Background: Major depressive disorder severely impairs the quality of life of patients with medical disorders such as cancer, but evidence to guide its management is scarce. We aimed to assess the efficacy and cost of a nurse-delivered complex intervention that was designed to treat major depressive disorder in patients who have cancer.
Methods: We did a randomised trial in a regional cancer centre in Scotland, UK. 200 outpatients who had cancer with a prognosis of greater than 6 months and major depressive disorder (identified by screening) were eligible and agreed to take part. Their mean age was 56.6 (SD 11.9) years, and 141 (71%) were women. We randomly assigned 99 of these participants to usual care, and 101 to usual care plus the intervention, with minimisation for sex, age, diagnosis, and extent of disease. The intervention was delivered by a cancer nurse at the centre over an average of seven sessions. The primary outcome was the difference in mean score on the self-reported Symptom Checklist-20 depression scale (range 0 to 4) at 3 months after randomisation. Analysis was by intention to treat. This trial is registered as ISRCTN84767225.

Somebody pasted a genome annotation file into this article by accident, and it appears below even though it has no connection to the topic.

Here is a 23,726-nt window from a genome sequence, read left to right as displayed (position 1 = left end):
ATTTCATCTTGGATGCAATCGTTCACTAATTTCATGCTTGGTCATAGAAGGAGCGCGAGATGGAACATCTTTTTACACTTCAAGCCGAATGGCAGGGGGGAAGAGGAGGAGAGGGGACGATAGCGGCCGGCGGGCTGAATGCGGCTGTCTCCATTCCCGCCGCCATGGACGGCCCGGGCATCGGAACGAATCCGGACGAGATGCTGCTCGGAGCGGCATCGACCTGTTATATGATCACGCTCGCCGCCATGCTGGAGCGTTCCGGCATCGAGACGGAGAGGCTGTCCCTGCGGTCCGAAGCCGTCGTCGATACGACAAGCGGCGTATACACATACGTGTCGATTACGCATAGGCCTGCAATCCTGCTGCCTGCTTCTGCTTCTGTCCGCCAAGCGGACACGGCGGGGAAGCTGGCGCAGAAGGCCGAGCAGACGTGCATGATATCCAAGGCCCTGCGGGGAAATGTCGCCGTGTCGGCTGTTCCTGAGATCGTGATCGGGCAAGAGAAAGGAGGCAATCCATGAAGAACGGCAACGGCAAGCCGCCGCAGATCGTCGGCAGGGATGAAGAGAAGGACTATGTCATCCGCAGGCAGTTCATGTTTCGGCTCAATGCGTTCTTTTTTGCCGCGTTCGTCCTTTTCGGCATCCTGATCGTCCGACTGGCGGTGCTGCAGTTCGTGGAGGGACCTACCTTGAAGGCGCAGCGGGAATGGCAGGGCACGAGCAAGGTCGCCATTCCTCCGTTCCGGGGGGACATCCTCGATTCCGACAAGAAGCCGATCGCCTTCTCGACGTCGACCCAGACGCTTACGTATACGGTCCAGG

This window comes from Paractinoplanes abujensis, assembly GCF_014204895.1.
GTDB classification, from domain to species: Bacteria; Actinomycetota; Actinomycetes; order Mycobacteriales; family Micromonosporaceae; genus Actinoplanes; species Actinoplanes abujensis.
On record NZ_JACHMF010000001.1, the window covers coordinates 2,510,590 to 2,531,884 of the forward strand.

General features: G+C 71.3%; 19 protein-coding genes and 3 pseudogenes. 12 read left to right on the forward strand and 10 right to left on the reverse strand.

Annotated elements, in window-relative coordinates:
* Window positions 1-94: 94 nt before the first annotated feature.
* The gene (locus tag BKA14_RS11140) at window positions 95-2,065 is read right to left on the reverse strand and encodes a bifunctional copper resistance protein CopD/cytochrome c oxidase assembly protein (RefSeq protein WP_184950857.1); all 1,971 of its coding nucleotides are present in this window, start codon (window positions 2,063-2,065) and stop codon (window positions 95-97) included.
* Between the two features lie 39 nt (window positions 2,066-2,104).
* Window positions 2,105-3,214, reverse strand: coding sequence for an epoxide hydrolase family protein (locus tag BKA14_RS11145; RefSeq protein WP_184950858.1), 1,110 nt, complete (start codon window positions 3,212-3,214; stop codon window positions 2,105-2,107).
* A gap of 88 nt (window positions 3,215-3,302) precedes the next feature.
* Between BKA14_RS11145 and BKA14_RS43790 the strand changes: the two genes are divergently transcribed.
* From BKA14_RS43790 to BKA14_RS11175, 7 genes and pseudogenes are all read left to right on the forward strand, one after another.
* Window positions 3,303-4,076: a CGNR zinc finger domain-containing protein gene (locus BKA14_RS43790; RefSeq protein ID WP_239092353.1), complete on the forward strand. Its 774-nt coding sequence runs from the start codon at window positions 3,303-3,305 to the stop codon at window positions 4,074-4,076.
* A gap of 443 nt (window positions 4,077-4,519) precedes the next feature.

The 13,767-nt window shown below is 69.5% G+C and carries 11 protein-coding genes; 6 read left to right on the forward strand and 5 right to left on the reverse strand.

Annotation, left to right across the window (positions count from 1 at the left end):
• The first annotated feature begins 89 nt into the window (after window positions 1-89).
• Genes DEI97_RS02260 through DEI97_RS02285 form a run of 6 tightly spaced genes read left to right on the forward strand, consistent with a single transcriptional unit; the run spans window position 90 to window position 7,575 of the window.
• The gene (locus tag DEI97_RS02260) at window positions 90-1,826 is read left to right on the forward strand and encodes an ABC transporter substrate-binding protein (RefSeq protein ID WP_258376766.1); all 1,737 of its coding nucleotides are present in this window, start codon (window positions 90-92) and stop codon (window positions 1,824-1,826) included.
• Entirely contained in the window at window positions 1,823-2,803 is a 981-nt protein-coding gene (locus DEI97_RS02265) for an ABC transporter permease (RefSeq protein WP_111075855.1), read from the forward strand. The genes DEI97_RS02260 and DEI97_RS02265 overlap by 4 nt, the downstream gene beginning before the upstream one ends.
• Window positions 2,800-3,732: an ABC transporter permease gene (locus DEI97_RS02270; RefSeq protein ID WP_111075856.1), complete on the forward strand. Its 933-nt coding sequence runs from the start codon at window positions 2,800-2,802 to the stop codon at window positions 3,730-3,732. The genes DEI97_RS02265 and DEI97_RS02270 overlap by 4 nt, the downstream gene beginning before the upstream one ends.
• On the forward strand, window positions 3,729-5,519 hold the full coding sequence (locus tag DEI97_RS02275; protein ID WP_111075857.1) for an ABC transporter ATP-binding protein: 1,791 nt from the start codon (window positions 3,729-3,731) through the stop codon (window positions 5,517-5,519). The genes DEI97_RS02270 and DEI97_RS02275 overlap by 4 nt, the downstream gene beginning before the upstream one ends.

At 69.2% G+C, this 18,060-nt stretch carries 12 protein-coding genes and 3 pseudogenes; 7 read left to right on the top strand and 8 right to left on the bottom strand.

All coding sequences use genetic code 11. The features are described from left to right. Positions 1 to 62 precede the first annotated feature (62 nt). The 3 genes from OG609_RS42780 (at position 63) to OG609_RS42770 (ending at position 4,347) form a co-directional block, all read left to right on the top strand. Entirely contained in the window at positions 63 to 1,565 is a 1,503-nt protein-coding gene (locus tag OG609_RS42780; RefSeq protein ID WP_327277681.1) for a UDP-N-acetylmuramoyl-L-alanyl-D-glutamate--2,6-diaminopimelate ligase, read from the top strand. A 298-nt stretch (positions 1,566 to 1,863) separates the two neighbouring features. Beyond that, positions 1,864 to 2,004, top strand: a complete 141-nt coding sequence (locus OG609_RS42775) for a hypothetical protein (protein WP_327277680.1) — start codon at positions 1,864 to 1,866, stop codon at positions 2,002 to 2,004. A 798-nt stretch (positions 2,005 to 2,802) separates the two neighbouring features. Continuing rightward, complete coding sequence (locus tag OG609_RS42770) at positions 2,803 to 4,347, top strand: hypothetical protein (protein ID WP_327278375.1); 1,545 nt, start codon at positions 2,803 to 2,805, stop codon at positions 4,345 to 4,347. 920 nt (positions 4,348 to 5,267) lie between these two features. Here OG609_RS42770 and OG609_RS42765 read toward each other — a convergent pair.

Findings: Primary outcome data were missing for four patients. For 196 patients for whom we had data at 3 months, the adjusted difference in mean Symptom Checklist-20 depression score, between those who received the intervention and those who did not, was 0.34 (95% CI 0.13-0.55). This treatment effect was sustained at 6 and 12 months. The intervention also improved anxiety and fatigue but not pain or physical functioning. It cost an additional pound sterling 5278 (US$10 556) per quality-adjusted life-year gained.
Interpretation: The intervention-Depression Care for People with Cancer-offers a model for the management of major depressive disorder in patients with cancer and other medical disorders who are attending specialist medical services that is feasible, acceptable, and potentially cost effective.